Numbers, shapes and problem solving

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This factsheet introduces how you can support children’s mathematical development in your childcare setting and is suitable for all early years and childcare professionals in England and Wales.

Key points

  • Maths is not just about number recognition and adding and taking away. It’s also about shape, pattern, space, measurements and solving real-life problems.
  • Songs and rhymes help with mathematical concepts of beat, meter, duration of sounds, tempo and rhythmic patterns as well as counting.
  • It’s important to talk about the characteristics of different shapes rather than just naming them. That includes regular, irregular, 2D and 3D shapes.
  • Estimating, guessing, and solving real-life mathematical problems help children’s confidence as well as consolidating their knowledge of mathematical concepts.

What does this mean for me?

So much of our everyday lives include maths on some level, whether that’s shopping, telling the time, cooking, doing crafts, budgeting and solving problems, for example, how much to increase the ingredients if the recipe is for four people and we’re planning a meal for six.

It’s important to practice skills in number, shape and problem solving from the beginning of a child’s life. A baby can understand shape and size from stacking bricks and can understand the concept of all gone or nothing left when they’ve eaten all the food on their plate.

Think out loud

Being confident with numbers and thinking aloud when counting or working out a maths problem such as how much something costs in a shop will help the children’s understanding of numbers. When you can, use mathematical words such as longest, shortest, longer than, more than, fewer than, all gone, and none, heavier, lighter. This is a good opportunity to use Welsh language too, if you live in Wales.

Also, allow children time and space to work things out themselves when you pose them a problem, and ask them to show you how they worked it out. This will help with their confidence and mathematical development.

Value mathematical graphics

Provide resources for imaginative play that encourage making mathematical graphics, for example, calendars, cheque books, birthday cards, petty cash receipts, raffle tickets, recipes, and maps. Taking a register and looking at clocks also include number recognition.

Out and about

An outdoor space at your setting or going out and about on a walk provides lots of opportunities to explore patterns and collections, and the space to actively explore shapes and numbers.

Take a look at all the different patterns in nature, or take pre-school children on a shape walk, encouraging them to point out all the shapes they can see. Look at paving stones, road signs, drain covers, brick walls, park benches, and lamposts.

Junk modelling

Empty food boxes and containers provide a great opportunity to experiment with how shapes fit together. Give the children some flattened boxes so that they can see the relationship between 2D and 3D. Providing a big pile of materials and encouraging the children to sort them into categories that they decide upon also helps with maths, as grouping and matching is an important skill.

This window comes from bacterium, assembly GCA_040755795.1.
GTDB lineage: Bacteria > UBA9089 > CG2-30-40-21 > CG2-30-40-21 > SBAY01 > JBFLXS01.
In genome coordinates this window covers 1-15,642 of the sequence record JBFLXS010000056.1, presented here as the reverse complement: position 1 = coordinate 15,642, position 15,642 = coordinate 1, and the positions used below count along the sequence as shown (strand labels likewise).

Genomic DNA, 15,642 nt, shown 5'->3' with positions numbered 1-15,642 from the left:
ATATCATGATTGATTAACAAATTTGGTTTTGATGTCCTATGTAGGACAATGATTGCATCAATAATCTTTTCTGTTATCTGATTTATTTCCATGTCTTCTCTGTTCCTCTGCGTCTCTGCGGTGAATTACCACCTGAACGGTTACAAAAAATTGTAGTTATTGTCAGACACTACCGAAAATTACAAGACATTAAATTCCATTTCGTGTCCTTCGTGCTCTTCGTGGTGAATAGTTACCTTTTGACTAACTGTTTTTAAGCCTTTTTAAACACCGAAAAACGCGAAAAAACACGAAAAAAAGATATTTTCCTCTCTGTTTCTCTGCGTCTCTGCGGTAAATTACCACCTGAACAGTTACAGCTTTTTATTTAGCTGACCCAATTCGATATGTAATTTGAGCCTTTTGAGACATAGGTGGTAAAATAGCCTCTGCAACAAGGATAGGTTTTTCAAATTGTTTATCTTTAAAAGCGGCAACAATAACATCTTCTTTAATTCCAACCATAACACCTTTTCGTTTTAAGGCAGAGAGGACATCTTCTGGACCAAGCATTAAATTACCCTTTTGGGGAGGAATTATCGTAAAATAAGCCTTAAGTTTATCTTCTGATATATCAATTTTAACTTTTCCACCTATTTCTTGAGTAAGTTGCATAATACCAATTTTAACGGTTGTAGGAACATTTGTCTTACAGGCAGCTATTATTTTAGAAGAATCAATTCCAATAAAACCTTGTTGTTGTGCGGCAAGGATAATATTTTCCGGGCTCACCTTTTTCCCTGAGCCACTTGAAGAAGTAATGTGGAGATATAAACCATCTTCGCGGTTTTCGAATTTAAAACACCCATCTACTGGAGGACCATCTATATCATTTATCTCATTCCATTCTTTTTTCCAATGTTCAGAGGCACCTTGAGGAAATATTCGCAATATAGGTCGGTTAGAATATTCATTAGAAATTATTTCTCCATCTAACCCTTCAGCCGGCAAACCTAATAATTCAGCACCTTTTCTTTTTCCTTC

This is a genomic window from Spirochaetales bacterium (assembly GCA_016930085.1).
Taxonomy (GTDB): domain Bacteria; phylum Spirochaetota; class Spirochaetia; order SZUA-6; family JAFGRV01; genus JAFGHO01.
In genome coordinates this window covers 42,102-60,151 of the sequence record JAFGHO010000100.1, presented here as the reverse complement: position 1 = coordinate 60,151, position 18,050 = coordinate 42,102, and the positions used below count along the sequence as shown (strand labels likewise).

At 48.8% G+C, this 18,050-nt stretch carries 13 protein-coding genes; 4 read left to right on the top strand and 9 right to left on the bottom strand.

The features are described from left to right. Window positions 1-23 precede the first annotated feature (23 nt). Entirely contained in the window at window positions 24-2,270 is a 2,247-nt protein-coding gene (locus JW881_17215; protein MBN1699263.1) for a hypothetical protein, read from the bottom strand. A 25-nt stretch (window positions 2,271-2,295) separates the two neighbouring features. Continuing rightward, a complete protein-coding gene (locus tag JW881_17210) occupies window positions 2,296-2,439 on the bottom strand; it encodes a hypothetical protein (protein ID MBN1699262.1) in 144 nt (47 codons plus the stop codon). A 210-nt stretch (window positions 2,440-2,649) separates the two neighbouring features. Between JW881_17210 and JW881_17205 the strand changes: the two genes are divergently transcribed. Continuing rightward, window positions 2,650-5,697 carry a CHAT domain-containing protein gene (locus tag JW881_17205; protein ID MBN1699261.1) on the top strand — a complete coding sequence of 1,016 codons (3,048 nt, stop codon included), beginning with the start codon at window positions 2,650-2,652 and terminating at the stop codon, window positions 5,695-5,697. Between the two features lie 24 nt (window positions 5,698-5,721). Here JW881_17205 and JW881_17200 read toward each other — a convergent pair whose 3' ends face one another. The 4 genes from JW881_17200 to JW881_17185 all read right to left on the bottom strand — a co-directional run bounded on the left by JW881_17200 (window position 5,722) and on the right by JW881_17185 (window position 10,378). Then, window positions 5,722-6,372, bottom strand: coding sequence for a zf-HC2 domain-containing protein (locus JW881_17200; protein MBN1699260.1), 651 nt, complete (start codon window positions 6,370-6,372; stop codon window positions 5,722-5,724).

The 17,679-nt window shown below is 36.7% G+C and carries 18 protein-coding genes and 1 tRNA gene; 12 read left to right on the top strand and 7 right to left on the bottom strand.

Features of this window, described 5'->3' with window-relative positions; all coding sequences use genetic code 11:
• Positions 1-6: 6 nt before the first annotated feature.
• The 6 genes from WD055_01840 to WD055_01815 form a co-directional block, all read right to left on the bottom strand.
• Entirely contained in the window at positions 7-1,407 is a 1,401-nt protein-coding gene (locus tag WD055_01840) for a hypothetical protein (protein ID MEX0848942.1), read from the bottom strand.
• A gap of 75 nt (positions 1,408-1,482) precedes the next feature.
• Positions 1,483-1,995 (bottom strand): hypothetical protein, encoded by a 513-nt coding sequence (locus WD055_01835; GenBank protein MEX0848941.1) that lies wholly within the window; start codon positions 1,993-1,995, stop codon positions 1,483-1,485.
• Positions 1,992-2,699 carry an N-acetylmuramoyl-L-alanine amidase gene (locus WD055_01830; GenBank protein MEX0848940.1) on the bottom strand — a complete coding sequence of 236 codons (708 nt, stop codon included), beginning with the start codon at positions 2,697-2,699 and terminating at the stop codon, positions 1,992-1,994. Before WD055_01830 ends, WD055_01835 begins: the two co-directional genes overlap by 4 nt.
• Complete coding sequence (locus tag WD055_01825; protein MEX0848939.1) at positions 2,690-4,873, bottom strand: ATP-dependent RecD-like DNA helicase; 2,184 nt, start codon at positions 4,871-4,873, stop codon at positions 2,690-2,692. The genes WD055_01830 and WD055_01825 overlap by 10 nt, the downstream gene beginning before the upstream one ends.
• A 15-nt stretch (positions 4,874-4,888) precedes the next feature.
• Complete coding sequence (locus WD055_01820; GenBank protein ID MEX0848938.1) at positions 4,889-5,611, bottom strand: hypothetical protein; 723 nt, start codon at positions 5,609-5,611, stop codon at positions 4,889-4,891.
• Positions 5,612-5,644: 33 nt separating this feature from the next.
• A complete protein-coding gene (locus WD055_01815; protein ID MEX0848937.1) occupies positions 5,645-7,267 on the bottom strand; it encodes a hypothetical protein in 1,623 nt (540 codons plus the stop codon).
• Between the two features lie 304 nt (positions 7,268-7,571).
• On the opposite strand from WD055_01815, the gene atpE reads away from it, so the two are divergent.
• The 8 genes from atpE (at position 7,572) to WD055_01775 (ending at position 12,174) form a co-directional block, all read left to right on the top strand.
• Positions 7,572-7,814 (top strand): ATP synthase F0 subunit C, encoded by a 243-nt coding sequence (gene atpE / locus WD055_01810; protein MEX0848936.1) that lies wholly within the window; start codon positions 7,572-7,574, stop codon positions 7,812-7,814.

Songs and rhyme

Listening to music, clapping and tapping along, dancing and joining in with action counting rhymes such as 1, 2, 3, 4, 5 Once I Caught a Fish Alive or Ten Green Bottles all help with mathematical development as they become familiar with rhythm, whether a song is fast or slow and whether the sound is long or short.

Reflective task

Plan a series of activities exploring numbers, shapes and problem solving for the children in your setting, taking into account their ages, stages of development and current interests. Experiment with encouraging children to solve mathematical problems, giving them time and space to collaborate and come back to them if they don’t solve them straight away.

PACEY Professional Standards

Member

Planning activities to support numbers, shapes and problem solving will help you meet this standard: C1.1 Organise activities, routines and experiences to promote children’s development by showing that you have ideas for activities and experiences and that you can adapt them to suit children’s needs and interests as required.

Affiliate

Planning a wide range of enjoyable and stimulating maths (including numbers, shapes and problem solving) activities and experiences will help you meet this standard: C1.2 Organise activities, routines and experiences to promote children’s development by taking into account each child’s interest and individual learning, play and development needs as well as taking into account the expectations of parents and carers.

Frameworks and Legislation

England

Early Years Foundation Stage Framework, Department for Education (2012)

Early Years Outcomes, Department for Education (2013)

Wales

Foundation Phase Framework, Welsh Government (2015)

Mathematical Development, Welsh Government (2008)

National Literacy and Numeracy Framework, Welsh Government (2013)

Additional resources

Numbers, Shapes, and Problem-Solving Practice Guide, PACEY

NRICH Enriching mathematics – lots of mathematical games, problems and resources set up by Cambridge University.

This information is provided by the Professional Association for Childcare and Early Years (PACEY) as guidance only. The content may have been personalised to reflect the requirements of your home country. If you believe you need to see a different version of this content, please email website@pacey.org.uk with details of your request.

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